Swyft Media, an agency that creates emojis and stickers for brands for distribution on mobile messaging services, told CNBC that people who use these apps send 96 stickers per day on average. The agency has also reported that users send 6 billion emoticons or stickers each day through messaging apps.
But another increase in the adoption of digital image-based communication may once again come from Apple. The release of the Apple Watch in April will bring text messaging to a person's wrist, but there won't be a keyboard on the device. Wearers will have to use Siri to dictate or choose a pre-defined message to respond with. Or the person could do what Kevin Lynch, vice president of technology, did onstage at the Apple Watch event. He responded to a friend's message over WeChat with a "thumbs up"sticker.
This expansion of visual language comes at a time when people are struggling with how to communicate in a digital way. The lack of face-to-face interactions means we also miss out on body language and facial cues that help us understand the emotional underpinnings of a response. Consider how the use of the exclamation mark has evolved in professional and personal communication: "The exclamation mark, once reserved for expressing joy or excitement, now simply marks baseline politeness," wrote Melissa Dahl in New York Magazine.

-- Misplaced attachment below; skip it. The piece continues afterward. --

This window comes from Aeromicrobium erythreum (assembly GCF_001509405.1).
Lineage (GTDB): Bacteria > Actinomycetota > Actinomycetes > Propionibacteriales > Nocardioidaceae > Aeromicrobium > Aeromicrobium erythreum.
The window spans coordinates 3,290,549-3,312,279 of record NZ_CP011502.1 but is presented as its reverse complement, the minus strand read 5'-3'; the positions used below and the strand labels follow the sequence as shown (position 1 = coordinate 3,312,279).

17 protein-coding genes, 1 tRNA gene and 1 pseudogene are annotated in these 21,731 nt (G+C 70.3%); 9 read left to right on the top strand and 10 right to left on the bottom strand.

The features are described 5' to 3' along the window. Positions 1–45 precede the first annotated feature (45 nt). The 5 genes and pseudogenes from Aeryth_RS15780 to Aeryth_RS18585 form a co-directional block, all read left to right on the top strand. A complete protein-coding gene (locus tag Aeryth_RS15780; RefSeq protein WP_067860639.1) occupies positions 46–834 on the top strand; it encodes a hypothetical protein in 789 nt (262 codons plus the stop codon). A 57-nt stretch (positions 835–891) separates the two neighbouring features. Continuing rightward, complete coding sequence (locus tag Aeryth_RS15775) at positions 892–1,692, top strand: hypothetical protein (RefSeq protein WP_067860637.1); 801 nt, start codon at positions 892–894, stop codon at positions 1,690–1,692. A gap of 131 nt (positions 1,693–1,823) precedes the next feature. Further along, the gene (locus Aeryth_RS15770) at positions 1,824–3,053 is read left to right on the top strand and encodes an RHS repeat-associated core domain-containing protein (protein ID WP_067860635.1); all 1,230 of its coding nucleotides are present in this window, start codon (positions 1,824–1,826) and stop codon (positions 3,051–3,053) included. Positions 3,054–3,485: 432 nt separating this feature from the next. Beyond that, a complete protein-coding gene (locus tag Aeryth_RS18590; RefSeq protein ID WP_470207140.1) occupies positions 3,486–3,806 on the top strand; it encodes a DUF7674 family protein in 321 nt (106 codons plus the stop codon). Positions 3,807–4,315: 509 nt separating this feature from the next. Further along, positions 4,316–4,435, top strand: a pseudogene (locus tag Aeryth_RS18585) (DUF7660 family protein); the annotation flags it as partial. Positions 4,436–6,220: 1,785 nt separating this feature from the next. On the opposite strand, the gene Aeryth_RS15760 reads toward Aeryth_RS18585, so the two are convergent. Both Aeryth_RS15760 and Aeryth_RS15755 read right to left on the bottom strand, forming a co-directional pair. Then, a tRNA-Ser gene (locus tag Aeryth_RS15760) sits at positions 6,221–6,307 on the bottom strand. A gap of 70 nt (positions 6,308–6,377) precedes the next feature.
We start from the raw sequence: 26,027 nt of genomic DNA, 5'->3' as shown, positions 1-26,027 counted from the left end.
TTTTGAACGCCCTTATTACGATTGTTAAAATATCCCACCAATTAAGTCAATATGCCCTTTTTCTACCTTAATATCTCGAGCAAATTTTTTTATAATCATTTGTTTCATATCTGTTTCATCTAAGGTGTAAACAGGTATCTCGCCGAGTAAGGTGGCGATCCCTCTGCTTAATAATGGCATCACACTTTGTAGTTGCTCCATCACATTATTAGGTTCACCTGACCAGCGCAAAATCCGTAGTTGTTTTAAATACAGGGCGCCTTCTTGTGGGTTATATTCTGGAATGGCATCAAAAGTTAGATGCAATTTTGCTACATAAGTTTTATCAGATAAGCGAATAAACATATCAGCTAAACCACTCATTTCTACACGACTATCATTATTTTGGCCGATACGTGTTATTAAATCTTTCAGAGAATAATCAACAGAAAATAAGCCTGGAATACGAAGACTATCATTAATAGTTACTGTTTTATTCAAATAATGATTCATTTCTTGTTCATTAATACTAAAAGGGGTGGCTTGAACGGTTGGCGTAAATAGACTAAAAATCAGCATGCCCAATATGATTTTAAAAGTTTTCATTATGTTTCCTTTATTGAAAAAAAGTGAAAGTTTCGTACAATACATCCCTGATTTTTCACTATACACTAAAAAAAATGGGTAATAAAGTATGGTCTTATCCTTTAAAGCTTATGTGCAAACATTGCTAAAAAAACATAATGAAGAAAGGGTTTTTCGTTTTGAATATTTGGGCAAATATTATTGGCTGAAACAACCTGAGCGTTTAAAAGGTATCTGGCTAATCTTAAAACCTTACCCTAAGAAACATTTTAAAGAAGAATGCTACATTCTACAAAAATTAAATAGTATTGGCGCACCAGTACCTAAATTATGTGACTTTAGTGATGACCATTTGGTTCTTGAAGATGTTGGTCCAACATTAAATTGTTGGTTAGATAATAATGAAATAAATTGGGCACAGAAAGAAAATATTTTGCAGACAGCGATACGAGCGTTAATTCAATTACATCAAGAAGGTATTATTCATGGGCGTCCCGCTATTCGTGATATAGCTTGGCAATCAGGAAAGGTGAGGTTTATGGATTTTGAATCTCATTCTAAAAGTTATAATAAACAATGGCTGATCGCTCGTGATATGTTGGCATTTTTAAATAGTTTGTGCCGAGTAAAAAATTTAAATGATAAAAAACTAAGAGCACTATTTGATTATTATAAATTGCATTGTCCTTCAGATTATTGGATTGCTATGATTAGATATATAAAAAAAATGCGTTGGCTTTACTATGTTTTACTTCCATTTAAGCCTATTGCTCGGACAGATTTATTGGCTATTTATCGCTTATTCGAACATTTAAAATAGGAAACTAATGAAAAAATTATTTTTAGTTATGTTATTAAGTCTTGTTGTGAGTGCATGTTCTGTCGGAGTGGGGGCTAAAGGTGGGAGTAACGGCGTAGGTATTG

This concept can also be applied to brand communication. Brands can use emojis and visual images to express emotions that can be uncomfortable when typed out or lack a touch of intended irony. Consider how Wendy's interacted with an adoring fan:
Other brands, such as Walt Disney, The Walking Dead, and Miller Lite, are creating stickers that both increase awareness of their brand and provide users with a fun way to talk about their brand and related products. They are both encouraging people to talk about their brands and giving them the tools to do it.
The key to using emojis as a part of any marketing plan is to make it authentic and to make the digital image support and enhance the user's experience. The visuals should be a fun, quirky way to connect, not a confusing brand attempt at millennial marketing.
Remember: Communication is just as much about what you say as how you say it. And sometimes, a simple 😀 is all you need to make a memorable mark.
Originally published Mar 24, 2015 9:00:00 AM, updated July 28 2017